Provenance is clearly important in this Carlow town cafe

It's not the norm to find good food in a museum or gallery, but Lennon’s Café@Visual is different

The interior of Lennon’s Café@Visual Centre for Contemporary Art, Old Dublin Rd, Carlow town

The interior of Lennon’s Café@Visual Centre for Contemporary Art, Old Dublin Rd, Carlow town

 

 

“Without art, the crudeness of reality would make the world unbearable,” reads the George Bernard Shaw quote on the door of Lennon’s Café at Visual Centre for Contemporary Art in Carlow town. One could easily apply this Shaw sentiment to food.

Visual is on the grounds of Carlow College and it’s home to a 335-seat theatre and the largest white-cube gallery space in the country. It’s 12 metres high and feels more Clockwork Orange than Carlow in its aesthetic. On the side of the building, painted in large letters on one of the building’s few windows, is the phrase “activate that which creates connection and an overwhelming sense of being alive”.

On a busy Sunday, with the Carlow Arts Festival in full swing outside on the green space in front of Carlow College, families pile into Lennon’s Cafe on the ground floor of Visual for Sunday lunch, and the options look good. There’s a roast rack of pork with all the trimmings and a baked hake with Gruyère for the pescatarians.

Meanwhile, for brunch, a plate or Eggs Royale (€12.50) features free-range eggs from Carlow and smoked salmon from Meyler’s in Wexford. The coffee is well made using beans from Green Bean Coffee Roasters based in Louth and Down. A piquant hollandaise makes this dish, and the crispy skinny fries on the side are a welcome guilty pleasure.

Provenance is clearly important here. A list of nearly 20 local suppliers is written on the wall, right next to the kitchen pass where head chef Gail Johnson and chef Carmel Moore hold the fort. There’s Brennan’s Butchers and Crotty’s Bakery in Carlow, Coollatin Cheddar from Wicklow and Elizabeth Bradley Cheese from Fenagh. “We use local where possible,” says the owner and manager Ross Byrne. “People can relate to it. If the beef comes from Tommy Brennan’s Butchers down the road, our customers might even know Tommy himself. It’s a link in the chain.”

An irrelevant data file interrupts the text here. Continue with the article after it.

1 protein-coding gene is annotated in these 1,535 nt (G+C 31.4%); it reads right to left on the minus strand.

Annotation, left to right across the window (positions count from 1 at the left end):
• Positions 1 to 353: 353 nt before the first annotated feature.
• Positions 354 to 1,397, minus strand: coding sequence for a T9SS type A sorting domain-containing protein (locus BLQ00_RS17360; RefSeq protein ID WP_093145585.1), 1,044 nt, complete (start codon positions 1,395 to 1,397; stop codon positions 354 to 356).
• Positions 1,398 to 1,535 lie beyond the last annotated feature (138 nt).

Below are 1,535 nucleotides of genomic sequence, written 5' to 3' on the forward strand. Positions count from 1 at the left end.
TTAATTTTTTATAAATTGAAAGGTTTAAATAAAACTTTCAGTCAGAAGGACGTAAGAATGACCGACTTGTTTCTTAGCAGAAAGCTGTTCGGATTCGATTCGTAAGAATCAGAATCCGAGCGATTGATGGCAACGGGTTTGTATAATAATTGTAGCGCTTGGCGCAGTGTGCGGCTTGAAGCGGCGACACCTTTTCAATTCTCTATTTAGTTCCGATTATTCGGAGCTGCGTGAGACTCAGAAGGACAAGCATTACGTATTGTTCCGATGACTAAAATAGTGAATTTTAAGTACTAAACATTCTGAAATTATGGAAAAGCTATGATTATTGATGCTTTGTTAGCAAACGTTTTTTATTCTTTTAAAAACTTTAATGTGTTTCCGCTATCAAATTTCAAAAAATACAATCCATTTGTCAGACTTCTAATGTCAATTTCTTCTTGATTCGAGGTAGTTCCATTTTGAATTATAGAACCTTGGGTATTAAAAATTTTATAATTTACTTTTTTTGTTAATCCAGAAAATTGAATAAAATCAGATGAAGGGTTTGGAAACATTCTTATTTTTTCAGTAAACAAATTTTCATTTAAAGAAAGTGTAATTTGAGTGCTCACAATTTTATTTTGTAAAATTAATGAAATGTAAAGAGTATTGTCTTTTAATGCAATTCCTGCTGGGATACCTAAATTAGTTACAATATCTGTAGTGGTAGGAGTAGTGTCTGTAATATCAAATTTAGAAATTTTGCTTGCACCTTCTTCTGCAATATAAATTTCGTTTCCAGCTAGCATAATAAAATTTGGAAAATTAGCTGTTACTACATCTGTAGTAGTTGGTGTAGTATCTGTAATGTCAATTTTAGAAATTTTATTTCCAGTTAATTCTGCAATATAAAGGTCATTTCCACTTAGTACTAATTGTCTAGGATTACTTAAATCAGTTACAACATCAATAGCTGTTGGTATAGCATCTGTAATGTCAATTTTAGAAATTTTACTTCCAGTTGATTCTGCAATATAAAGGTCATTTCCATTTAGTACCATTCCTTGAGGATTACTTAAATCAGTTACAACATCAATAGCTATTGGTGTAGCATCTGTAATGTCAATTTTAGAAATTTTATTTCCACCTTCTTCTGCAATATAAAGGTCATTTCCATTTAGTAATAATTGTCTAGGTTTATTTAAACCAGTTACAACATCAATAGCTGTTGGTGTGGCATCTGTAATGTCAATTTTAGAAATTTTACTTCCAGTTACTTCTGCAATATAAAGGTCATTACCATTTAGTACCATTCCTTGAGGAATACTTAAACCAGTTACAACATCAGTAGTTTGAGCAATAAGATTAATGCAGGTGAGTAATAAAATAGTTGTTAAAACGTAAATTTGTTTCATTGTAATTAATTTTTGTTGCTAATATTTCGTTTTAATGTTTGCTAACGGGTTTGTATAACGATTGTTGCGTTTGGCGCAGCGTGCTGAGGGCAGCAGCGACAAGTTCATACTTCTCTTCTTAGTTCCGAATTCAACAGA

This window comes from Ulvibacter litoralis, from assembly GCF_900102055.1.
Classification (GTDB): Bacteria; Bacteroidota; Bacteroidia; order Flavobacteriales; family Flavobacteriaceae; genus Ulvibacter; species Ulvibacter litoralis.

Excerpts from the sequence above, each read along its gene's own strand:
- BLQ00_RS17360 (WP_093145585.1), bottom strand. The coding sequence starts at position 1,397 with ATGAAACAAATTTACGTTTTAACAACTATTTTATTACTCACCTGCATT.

The Byrnes took over Lennon’s Pub in Tullow Street in Carlow in 1999. Ross’ mother, Sinead, had worked in Bórd Bia for many years before she started doing a popular lunch trade from the pub. Word spread and soon the demand meant renovations to the pub and its kitchen were in order, so they took a break in 2007 to renovate. In the meantime, the opportunity to move into the Arts Centre came up and the family moved Lennon’s Cafe to the first floor of Visual, opening in 2009. They do lunch seven days and dinner on Thursday, Friday and Saturday.

After brunch, I explore Visual. Upstairs in the Lobby Gallery, I take in the 1970 film of The Triadic Ballet, created by Oskar Schlemmer in 1922 to be a “party of form and colour”. It’s being screened until September 10th. Next door a room full of Bauhaus inspired costumes and a workshop space for puppet-making welcomes audiences to create their own party of form and colour. Downstairs in the vast belly of the main gallery, a huge projection of Daria Martin’s A Hunger Artist dominates a wall. Next door, in a light-filled downstairs space, installations include a kinetic wall installation by Marin Boyle called Somewhere Else made from pieces of gold-reflective survival blankets, a comment on society’s tendency to think of refugees and migrants as someone else’s problem.

It’s not unheard of but it’s not the norm to find good food in a museum or gallery setting. Lennon’s is a very good café, holding its own in a very beautiful building. Beauty may be in the eye of the beholder, but I like what I see here at Visual.

lennons.ie

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